Holding the live round in his right hand, Joe repeatedly struck it against the pin… until it went off. Fortunately no one was struck by the round itself, but the force of the escaping gasses destroyed the Soldier’s right hand, as shown in the picture.
My first thought upon reading about this act was, “where were this guy’s NCOs?” Who thought it would be a good idea to use a live round as a hammer? Isn’t a .50 by definition a crew served weapon? Where was the rest of the crew? Did no one else around him recognize this probably wasn’t a good idea, and try to stop him?
I don’t know the answers to any of those questions, and for purposes of this article, they’re not important. “What” and “where” and “how” don’t matter nearly as much as “why.”
Even in highly disciplined units, dumb shit can happen due to complacency, inexperience, fatigue, or any number of other factors. To prevent this, leaders have to be present, they have to be involved, and above all, they have to be experienced and effective enough to 1) recognize dumb shit when they see it; 2)not do dumb shit themselves; and 3)be able to stop dumb shit when they see it.
Like I said earlier, I wasn’t present when this incident with the “.50 round hammer” happened, and there could have been all kinds of extenuating circumstances. But a leader SHOULD have been there. A simple “STOP!! WTF are you doing, Private?” might have prevented this Soldier from suffering a permanent disability, one that he won’t even get a Purple Heart for.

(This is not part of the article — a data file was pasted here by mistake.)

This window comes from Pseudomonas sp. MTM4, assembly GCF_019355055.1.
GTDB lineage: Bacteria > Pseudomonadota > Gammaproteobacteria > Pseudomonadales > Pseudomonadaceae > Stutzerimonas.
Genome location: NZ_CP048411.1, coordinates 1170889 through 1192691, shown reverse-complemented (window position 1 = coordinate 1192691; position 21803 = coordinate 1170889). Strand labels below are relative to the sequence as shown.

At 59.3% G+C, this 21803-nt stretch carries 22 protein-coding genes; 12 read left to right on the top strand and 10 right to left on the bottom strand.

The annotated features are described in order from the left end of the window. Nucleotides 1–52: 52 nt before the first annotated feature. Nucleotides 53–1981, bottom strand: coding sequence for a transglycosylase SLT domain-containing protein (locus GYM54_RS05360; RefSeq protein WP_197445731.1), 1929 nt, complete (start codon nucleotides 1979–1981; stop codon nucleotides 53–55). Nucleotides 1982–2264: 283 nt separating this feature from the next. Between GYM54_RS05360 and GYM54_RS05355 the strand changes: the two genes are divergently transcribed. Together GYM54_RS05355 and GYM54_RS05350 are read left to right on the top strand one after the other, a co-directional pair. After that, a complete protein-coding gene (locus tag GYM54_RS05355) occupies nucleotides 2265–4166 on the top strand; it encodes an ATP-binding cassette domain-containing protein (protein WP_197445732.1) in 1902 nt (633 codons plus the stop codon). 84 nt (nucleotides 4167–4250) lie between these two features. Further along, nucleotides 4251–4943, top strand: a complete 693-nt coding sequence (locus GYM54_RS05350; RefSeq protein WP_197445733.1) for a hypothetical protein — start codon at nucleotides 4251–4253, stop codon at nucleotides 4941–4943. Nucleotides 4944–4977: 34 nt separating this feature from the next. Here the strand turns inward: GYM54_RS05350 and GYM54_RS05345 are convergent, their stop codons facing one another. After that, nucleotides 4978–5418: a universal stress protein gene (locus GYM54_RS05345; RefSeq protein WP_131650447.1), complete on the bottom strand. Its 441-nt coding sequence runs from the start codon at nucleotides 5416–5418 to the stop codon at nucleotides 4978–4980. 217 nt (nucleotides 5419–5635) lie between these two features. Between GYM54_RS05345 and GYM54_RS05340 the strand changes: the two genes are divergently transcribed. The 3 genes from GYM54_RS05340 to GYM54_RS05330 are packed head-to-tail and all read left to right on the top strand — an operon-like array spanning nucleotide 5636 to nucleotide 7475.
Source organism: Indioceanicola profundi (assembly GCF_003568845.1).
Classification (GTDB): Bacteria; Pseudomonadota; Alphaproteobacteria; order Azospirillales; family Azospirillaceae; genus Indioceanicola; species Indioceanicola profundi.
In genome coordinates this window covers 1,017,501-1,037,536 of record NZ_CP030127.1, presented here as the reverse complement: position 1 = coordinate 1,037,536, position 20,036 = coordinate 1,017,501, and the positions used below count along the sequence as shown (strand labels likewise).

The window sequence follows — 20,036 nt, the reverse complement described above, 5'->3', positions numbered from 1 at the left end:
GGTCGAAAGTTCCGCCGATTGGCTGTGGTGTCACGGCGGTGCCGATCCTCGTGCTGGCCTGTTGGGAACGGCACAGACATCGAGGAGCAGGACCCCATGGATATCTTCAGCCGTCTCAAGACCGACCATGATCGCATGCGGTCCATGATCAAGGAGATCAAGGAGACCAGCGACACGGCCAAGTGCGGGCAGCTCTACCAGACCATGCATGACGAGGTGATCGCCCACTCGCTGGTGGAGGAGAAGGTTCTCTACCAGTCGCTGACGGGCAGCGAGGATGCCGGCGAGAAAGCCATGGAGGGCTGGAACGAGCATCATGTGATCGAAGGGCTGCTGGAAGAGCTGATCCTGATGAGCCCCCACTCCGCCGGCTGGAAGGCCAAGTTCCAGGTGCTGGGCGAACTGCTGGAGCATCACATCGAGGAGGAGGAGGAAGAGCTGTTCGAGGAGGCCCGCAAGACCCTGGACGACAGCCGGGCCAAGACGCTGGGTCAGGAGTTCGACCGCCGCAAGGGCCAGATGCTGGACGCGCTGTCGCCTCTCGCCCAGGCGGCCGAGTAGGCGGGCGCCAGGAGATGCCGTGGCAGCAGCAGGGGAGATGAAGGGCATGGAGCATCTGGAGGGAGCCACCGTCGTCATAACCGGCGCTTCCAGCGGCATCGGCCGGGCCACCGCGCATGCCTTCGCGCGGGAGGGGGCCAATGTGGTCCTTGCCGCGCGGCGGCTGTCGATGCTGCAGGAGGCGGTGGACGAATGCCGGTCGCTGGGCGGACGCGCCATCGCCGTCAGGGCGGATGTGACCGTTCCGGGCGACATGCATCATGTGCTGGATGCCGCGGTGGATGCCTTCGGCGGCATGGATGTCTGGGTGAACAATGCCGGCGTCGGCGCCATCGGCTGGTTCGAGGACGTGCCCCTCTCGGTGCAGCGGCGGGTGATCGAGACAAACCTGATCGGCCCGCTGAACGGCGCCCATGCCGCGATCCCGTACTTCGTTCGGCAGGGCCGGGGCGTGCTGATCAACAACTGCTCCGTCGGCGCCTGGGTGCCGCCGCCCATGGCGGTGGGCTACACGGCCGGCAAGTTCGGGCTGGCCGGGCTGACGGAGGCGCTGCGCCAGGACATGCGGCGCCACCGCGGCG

If you want to see the Safetygram for yourself, either to learn more about it or to make sure I’m not feeding you a line of bull, here you go. The Safetygram for this incident listed lack of leader supervision and lack of following proper procedures as contributing to this accident. I believe that is completely accurate; most catastrophic failures like this usually involve failures from both Joe and his leaders.
There is a distinct difference between being hands-on and being a micromanager. People often confuse the two. Hands on leadership doesn’t mean doing the jobs personally, but it does mean being personally present to ensure the job is done right, and that no shenanigans are taking place.
In some units, and under some circumstances, hands off is an effective approach. But generally speaking, Joe does well only those things that the boss checks. Trust, but verify. Empower, but monitor. Delegate, but supervise. Bottom line: Army leadership is a hands-on business.
You can’t get your hands on a problem if they are elsewhere. Especially if one of them just got blown off.
*In a military context, the term “headspace and timing” usually refers to a portion of the steps that must be taken to ensure a .50 caliber machine gun is in proper working order. “Operator headspace and timing” is an Army colloquialism that means the same thing as “operator error.”
Scott Faith is a veteran of a half-dozen combat deployments and has served in several different Special Operations units over the course of his Army career. Scott’s writing focuses largely on veterans’ issues, but he is also a big proponent of Constitutional rights and has a deep interest in politics. He often allows other veterans who request anonymity to publish their work under his byline. Scott welcomes story ideas and feedback on his articles, and can be reached at firstname.lastname@example.org.
© 2020 The Havok Journal